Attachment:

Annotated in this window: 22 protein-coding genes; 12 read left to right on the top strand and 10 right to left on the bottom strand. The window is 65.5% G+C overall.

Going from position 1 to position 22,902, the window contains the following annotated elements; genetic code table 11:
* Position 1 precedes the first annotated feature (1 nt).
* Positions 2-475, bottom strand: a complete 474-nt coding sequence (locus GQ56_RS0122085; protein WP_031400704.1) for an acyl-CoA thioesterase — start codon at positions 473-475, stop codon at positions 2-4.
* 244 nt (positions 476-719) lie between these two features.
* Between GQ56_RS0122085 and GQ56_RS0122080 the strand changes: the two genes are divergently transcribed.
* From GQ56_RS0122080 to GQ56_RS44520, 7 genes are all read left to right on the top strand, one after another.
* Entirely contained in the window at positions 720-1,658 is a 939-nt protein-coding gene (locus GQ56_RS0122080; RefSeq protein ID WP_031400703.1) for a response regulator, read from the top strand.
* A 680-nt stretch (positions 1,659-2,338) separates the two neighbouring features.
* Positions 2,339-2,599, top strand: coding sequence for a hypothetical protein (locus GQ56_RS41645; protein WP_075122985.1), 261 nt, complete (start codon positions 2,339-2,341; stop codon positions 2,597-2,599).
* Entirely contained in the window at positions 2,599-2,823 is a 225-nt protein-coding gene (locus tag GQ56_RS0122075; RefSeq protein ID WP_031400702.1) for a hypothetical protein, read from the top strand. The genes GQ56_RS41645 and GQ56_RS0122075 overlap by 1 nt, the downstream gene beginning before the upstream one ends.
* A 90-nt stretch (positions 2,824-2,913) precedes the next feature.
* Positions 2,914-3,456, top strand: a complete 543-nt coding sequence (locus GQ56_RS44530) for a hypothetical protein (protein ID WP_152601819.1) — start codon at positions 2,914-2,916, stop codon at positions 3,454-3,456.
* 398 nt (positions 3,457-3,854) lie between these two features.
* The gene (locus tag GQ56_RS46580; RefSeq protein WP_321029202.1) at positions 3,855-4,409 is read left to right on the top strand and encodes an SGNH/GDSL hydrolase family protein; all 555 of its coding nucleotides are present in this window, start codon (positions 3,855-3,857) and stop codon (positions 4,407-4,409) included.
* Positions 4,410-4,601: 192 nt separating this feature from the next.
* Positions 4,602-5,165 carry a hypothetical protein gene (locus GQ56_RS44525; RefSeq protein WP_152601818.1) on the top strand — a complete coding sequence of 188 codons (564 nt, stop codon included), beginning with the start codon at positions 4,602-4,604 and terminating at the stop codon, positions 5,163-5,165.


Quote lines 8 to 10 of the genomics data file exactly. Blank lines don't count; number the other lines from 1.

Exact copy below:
* Entirely contained in the window at positions 720-1,658 is a 939-nt protein-coding gene (locus GQ56_RS0122080; RefSeq protein ID WP_031400703.1) for a response regulator, read from the top strand.
* A 680-nt stretch (positions 1,659-2,338) separates the two neighbouring features.
* Positions 2,339-2,599, top strand: coding sequence for a hypothetical protein (locus GQ56_RS41645; protein WP_075122985.1), 261 nt, complete (start codon positions 2,339-2,341; stop codon positions 2,597-2,599).